While our sample is limited, the narrative could challenge the negativity that surrounds disability and young women in India. This warrants further investigation into how the culture surrounding perceptions of gender and disability are changing, and how access to intervention services can be extended.
The majority of the interviewed families are currently accessing follow-up intervention services. Many of the children now have a disability certificate, and girls who were previously at home are now at facilities that could support them with valuable life skills.
The study has helped our organization to strengthen ties with families at the time of initial assessment, so they are not lost to follow-up after the initial meeting. We are initiating telephone calls to stay connected with families before their first follow-up appointment. We are working to strengthen the quality of the intervention and the follow-up programs, and reaching out more within the community, so we understand the practical concerns of families.
We understand that is important to build on this research to understand what factors make the difference in intervention service access, and where the levers of success are amenable to government interventions.
Opening roads to hard-to-reach communities to improve the general wellbeing and to provide access to other social services, such as education, assistance, or employment for children, is an urgent priority. Training parents, creating change leaders among them by encouraging peer-to-peer mentoring and support, and sharing their success with the community are likely to have a tremendous impact on families with a new diagnosis.
We have also decided to take the research agenda forward by building our capacity, organizing research methodology workshops and demystifying research so that all recognize the value in evaluating our work.
It is crucial to build faith among the staff allowing them to see themselves as being able to research and inform their practice better. As a staff that works on the ground and understand the families and children well, we could be a valuable resource for collaborations with academic researchers that choose to test new ideas, tools, and systems that could help support families further.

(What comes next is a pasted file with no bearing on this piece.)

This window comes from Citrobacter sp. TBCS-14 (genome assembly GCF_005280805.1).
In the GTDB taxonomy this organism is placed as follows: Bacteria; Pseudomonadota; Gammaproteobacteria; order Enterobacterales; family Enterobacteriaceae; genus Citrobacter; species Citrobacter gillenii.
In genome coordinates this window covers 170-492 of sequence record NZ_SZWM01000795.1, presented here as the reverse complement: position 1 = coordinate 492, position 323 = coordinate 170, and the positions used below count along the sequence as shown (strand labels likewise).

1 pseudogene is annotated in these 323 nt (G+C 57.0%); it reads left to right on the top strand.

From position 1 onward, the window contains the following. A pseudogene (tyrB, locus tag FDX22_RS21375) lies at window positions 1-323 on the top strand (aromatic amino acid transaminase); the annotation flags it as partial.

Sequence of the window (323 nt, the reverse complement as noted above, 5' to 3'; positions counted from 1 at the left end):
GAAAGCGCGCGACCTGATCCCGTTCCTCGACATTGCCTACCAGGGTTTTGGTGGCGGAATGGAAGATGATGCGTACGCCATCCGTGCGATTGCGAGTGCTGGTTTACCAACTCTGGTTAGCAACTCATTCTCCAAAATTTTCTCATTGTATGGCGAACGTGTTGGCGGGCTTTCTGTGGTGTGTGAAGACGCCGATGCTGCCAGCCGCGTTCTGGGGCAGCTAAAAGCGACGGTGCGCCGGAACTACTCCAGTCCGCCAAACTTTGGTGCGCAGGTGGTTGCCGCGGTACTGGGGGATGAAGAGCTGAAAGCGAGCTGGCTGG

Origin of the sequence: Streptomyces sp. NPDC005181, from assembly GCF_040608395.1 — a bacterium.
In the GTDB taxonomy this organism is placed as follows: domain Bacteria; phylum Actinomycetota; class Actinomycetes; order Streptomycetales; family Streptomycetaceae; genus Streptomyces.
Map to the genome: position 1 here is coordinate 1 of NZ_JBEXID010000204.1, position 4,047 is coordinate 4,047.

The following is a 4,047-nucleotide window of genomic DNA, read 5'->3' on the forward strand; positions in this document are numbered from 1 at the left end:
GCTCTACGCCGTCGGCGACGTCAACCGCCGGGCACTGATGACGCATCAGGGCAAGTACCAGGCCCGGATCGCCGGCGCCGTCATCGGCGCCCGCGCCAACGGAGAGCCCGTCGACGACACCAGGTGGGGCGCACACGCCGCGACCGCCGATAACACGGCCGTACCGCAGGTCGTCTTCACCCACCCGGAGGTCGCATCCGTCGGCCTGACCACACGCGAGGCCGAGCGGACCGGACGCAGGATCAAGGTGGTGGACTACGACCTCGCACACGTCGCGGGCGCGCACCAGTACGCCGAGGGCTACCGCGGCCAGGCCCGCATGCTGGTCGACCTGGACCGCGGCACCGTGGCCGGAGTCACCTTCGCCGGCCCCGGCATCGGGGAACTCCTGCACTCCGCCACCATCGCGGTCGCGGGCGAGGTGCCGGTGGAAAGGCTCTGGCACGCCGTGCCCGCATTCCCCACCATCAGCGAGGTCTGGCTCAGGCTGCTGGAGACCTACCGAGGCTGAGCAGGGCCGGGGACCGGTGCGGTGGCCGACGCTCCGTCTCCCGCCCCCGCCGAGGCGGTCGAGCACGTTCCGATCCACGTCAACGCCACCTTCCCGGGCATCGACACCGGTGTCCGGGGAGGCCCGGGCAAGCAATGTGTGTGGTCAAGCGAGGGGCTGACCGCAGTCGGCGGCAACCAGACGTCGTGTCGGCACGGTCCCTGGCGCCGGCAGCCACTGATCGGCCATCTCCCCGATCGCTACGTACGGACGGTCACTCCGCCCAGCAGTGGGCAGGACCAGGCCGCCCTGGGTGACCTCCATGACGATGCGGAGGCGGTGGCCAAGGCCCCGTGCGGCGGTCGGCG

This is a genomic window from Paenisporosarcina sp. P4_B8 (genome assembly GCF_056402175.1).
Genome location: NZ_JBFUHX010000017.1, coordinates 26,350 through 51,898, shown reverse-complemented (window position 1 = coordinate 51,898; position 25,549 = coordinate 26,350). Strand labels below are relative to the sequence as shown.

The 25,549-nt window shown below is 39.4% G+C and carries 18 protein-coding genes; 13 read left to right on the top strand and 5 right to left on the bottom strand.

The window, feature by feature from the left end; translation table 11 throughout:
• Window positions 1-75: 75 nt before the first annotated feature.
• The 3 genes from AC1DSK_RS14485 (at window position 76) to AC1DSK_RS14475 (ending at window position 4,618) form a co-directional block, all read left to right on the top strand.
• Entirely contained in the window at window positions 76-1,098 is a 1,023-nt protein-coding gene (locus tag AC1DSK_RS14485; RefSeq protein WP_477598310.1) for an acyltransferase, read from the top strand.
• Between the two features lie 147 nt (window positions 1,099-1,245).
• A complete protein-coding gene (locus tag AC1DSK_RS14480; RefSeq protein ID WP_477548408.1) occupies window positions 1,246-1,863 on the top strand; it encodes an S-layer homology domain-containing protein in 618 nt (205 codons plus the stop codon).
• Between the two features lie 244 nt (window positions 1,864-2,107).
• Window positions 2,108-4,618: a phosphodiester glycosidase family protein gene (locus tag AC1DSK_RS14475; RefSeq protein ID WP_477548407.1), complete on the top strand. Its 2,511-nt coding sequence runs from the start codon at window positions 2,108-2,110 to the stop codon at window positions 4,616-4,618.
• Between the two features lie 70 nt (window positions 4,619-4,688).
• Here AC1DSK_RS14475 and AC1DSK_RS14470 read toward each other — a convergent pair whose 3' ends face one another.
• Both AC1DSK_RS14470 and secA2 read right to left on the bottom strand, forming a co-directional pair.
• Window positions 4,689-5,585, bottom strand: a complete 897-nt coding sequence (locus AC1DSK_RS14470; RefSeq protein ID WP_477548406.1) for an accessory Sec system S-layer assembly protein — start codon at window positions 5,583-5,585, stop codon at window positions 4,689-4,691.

We are also very motivated to initiate a special incentive plan for girls with disabilities to encourage more families to access and use intervention services. We are all fired up to launch a campaign to bring the access gender ratio to 50:50. We want to go all out to convince girls to enroll for services, regular or periodic, center- or community-based, get certified, and make sure we stay connected to each one of them.
We need to do everything we can to ensure that every child counts. We believe we can make a small contribution towards mitigating impediments to reaching the World Health Organization’s ‘triple billion’ target – one billion more people benefitting from universal health coverage; one billion more people better protected from health emergencies; and one billion more people enjoying better health and wellbeing.
And we hope to walk each other home! That’s our fire.
Shubha Nagesh is a medical doctor by training and specialized in Global Health from Karolinska Instituet as an Erasmus Mundus Scholar.